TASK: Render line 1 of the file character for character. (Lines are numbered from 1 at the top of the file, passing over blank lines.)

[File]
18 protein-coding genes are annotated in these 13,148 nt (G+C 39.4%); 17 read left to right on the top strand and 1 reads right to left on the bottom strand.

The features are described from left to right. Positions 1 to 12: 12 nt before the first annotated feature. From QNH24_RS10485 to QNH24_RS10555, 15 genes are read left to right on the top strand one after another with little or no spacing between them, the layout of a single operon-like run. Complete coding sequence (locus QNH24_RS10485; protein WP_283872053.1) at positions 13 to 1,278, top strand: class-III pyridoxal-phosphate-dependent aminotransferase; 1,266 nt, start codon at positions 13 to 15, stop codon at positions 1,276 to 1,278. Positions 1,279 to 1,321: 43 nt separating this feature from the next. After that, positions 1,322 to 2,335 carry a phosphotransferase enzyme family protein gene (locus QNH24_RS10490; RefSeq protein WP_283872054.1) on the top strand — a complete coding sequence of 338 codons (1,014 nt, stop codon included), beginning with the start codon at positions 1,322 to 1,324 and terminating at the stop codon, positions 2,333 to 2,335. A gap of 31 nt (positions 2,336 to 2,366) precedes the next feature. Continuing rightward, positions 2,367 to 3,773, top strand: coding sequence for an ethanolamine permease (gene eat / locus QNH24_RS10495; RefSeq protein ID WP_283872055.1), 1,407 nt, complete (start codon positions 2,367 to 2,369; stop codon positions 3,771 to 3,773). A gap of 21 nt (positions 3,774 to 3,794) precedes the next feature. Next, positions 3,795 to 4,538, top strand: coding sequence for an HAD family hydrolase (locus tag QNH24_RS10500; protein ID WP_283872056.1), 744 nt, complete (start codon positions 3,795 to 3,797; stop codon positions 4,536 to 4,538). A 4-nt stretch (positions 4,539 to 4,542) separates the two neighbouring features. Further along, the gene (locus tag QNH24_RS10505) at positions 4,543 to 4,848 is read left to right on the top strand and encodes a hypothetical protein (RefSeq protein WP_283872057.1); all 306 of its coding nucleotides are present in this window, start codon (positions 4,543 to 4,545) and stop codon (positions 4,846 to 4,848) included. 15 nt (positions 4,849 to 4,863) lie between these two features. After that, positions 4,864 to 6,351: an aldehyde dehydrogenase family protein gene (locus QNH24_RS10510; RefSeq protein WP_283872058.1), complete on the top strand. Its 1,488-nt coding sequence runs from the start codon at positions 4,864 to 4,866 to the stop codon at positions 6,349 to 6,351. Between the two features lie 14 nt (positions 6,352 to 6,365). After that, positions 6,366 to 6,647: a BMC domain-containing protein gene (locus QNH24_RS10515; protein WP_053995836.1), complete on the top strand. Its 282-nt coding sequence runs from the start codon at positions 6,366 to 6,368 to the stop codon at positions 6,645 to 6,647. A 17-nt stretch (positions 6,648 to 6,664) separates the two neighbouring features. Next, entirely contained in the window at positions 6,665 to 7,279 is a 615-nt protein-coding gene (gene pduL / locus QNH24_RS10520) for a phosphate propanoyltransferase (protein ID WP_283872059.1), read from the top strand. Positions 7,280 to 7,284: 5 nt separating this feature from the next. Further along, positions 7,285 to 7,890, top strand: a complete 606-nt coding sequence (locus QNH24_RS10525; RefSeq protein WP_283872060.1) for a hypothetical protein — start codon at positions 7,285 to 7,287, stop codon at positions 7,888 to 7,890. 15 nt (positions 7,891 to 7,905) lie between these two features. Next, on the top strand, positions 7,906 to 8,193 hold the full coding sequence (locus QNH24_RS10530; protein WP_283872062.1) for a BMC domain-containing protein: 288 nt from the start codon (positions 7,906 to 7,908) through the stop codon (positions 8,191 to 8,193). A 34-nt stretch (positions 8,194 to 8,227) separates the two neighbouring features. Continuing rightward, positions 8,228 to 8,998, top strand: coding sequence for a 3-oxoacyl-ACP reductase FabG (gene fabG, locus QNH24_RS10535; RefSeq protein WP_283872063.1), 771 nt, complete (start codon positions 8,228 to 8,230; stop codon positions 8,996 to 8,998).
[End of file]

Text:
18 protein-coding genes are annotated in these 13,148 nt (G+C 39.4%); 17 read left to right on the top strand and 1 reads right to left on the bottom strand.